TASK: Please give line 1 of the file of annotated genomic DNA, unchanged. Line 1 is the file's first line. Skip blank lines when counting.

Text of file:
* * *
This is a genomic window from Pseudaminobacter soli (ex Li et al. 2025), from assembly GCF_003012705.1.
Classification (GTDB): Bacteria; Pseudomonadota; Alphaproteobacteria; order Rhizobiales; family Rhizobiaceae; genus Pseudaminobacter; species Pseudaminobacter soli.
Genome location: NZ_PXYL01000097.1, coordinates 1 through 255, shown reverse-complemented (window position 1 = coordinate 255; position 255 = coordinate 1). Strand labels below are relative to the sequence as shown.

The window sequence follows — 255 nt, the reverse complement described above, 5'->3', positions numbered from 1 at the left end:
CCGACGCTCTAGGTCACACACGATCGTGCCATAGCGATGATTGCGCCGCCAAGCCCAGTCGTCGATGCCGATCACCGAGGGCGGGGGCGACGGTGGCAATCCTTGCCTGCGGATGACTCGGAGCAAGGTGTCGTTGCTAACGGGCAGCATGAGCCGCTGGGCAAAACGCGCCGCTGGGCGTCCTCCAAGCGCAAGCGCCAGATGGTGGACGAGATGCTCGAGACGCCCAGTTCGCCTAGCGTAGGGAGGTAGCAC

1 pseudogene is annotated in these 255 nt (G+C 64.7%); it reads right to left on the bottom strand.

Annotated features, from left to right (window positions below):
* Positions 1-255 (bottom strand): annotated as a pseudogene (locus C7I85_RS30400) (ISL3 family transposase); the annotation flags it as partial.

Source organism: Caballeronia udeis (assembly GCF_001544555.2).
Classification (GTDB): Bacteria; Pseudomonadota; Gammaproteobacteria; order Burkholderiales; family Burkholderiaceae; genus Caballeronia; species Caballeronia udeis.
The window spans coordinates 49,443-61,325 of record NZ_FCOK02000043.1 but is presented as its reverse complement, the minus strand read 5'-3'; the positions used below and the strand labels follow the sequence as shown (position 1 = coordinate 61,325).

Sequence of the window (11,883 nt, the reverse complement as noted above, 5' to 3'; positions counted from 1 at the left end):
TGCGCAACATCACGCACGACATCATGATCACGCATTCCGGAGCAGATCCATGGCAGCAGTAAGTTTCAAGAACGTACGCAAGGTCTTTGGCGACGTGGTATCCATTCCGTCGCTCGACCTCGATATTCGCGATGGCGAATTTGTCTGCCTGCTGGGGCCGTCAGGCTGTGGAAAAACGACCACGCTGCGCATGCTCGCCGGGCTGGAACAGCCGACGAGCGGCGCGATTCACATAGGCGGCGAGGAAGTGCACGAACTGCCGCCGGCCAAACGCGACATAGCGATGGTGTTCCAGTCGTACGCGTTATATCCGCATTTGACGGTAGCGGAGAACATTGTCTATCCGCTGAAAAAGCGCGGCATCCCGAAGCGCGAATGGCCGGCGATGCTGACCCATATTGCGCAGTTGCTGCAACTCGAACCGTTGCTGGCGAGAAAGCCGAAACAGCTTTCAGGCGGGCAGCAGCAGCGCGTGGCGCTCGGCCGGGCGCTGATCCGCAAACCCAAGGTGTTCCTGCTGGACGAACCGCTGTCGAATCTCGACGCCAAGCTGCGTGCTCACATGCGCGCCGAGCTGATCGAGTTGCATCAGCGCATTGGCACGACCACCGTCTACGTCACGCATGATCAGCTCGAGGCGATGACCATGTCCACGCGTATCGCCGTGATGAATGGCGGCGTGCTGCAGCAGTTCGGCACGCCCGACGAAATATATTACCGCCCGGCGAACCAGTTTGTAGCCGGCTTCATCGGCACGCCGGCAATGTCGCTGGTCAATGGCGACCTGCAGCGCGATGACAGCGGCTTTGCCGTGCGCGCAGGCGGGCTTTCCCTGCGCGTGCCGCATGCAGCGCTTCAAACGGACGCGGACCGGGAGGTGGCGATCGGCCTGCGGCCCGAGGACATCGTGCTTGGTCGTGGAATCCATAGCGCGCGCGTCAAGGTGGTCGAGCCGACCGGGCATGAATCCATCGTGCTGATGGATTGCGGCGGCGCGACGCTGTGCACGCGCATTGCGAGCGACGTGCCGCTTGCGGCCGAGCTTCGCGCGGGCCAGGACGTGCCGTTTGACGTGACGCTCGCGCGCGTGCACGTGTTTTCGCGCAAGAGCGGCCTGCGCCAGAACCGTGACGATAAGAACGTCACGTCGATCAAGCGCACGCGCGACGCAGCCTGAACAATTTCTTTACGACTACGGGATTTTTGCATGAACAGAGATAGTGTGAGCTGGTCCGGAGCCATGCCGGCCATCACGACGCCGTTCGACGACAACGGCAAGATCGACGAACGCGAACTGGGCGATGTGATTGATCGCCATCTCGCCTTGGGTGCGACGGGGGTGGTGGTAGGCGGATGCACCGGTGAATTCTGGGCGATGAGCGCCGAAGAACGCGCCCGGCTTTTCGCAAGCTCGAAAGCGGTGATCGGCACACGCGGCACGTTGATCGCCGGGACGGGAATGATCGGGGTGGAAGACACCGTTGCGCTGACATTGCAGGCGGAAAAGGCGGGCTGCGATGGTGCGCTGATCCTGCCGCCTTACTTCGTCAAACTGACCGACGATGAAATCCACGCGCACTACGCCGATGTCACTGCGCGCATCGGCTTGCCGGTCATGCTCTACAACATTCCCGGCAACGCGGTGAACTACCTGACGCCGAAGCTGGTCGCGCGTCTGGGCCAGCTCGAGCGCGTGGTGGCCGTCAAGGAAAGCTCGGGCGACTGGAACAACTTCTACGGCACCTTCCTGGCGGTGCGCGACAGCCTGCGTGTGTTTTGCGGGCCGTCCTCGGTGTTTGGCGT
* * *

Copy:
This is a genomic window from Pseudaminobacter soli (ex Li et al. 2025), from assembly GCF_003012705.1.